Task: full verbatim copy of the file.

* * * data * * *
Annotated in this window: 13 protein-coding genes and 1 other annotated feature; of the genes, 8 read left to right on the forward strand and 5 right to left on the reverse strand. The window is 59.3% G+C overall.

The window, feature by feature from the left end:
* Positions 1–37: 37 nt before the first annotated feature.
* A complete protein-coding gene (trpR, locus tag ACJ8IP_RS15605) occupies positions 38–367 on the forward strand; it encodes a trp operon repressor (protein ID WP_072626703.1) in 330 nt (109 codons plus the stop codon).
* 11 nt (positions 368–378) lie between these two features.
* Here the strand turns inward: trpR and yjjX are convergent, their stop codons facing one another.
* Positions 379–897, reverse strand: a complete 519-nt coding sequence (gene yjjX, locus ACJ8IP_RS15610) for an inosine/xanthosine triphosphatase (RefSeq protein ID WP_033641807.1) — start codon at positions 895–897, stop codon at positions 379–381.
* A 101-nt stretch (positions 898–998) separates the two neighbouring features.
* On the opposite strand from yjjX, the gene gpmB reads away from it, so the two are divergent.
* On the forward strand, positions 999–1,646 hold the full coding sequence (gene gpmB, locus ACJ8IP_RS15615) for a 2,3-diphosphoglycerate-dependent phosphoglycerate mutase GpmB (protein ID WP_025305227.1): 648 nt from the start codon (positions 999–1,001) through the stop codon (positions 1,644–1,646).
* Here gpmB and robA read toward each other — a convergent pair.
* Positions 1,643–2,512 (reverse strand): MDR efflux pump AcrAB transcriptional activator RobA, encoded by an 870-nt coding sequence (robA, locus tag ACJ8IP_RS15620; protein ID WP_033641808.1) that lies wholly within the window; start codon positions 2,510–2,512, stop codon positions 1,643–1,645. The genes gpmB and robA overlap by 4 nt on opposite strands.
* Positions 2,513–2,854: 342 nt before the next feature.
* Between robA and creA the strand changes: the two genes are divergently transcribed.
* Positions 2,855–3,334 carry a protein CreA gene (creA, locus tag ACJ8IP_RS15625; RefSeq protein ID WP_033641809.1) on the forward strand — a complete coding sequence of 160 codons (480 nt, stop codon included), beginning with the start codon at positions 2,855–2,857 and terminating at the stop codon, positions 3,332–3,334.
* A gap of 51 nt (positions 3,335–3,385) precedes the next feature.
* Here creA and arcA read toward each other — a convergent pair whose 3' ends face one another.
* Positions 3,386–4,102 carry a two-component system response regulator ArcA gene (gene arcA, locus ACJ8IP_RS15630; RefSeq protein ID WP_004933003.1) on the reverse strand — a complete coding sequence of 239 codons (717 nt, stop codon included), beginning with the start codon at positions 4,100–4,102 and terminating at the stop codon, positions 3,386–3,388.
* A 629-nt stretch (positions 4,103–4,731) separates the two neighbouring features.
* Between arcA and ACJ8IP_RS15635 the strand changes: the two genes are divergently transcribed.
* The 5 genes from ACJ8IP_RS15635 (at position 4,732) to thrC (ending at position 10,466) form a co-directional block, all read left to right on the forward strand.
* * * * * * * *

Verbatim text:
Annotated in this window: 13 protein-coding genes and 1 other annotated feature; of the genes, 8 read left to right on the forward strand and 5 right to left on the reverse strand. The window is 59.3% G+C overall.

The window, feature by feature from the left end:
* Positions 1–37: 37 nt before the first annotated feature.
* A complete protein-coding gene (trpR, locus tag ACJ8IP_RS15605) occupies positions 38–367 on the forward strand; it encodes a trp operon repressor (protein ID WP_072626703.1) in 330 nt (109 codons plus the stop codon).
* 11 nt (positions 368–378) lie between these two features.
* Here the strand turns inward: trpR and yjjX are convergent, their stop codons facing one another.
* Positions 379–897, reverse strand: a complete 519-nt coding sequence (gene yjjX, locus ACJ8IP_RS15610) for an inosine/xanthosine triphosphatase (RefSeq protein ID WP_033641807.1) — start codon at positions 895–897, stop codon at positions 379–381.
* A 101-nt stretch (positions 898–998) separates the two neighbouring features.
* On the opposite strand from yjjX, the gene gpmB reads away from it, so the two are divergent.
* On the forward strand, positions 999–1,646 hold the full coding sequence (gene gpmB, locus ACJ8IP_RS15615) for a 2,3-diphosphoglycerate-dependent phosphoglycerate mutase GpmB (protein ID WP_025305227.1): 648 nt from the start codon (positions 999–1,001) through the stop codon (positions 1,644–1,646).
* Here gpmB and robA read toward each other — a convergent pair.
* Positions 1,643–2,512 (reverse strand): MDR efflux pump AcrAB transcriptional activator RobA, encoded by an 870-nt coding sequence (robA, locus tag ACJ8IP_RS15620; protein ID WP_033641808.1) that lies wholly within the window; start codon positions 2,510–2,512, stop codon positions 1,643–1,645. The genes gpmB and robA overlap by 4 nt on opposite strands.
* Positions 2,513–2,854: 342 nt before the next feature.
* Between robA and creA the strand changes: the two genes are divergently transcribed.
* Positions 2,855–3,334 carry a protein CreA gene (creA, locus tag ACJ8IP_RS15625; RefSeq protein ID WP_033641809.1) on the forward strand — a complete coding sequence of 160 codons (480 nt, stop codon included), beginning with the start codon at positions 2,855–2,857 and terminating at the stop codon, positions 3,332–3,334.
* A gap of 51 nt (positions 3,335–3,385) precedes the next feature.
* Here creA and arcA read toward each other — a convergent pair whose 3' ends face one another.
* Positions 3,386–4,102 carry a two-component system response regulator ArcA gene (gene arcA, locus ACJ8IP_RS15630; RefSeq protein ID WP_004933003.1) on the reverse strand — a complete coding sequence of 239 codons (717 nt, stop codon included), beginning with the start codon at positions 4,100–4,102 and terminating at the stop codon, positions 3,386–3,388.
* A 629-nt stretch (positions 4,103–4,731) separates the two neighbouring features.
* Between arcA and ACJ8IP_RS15635 the strand changes: the two genes are divergently transcribed.
* The 5 genes from ACJ8IP_RS15635 (at position 4,732) to thrC (ending at position 10,466) form a co-directional block, all read left to right on the forward strand.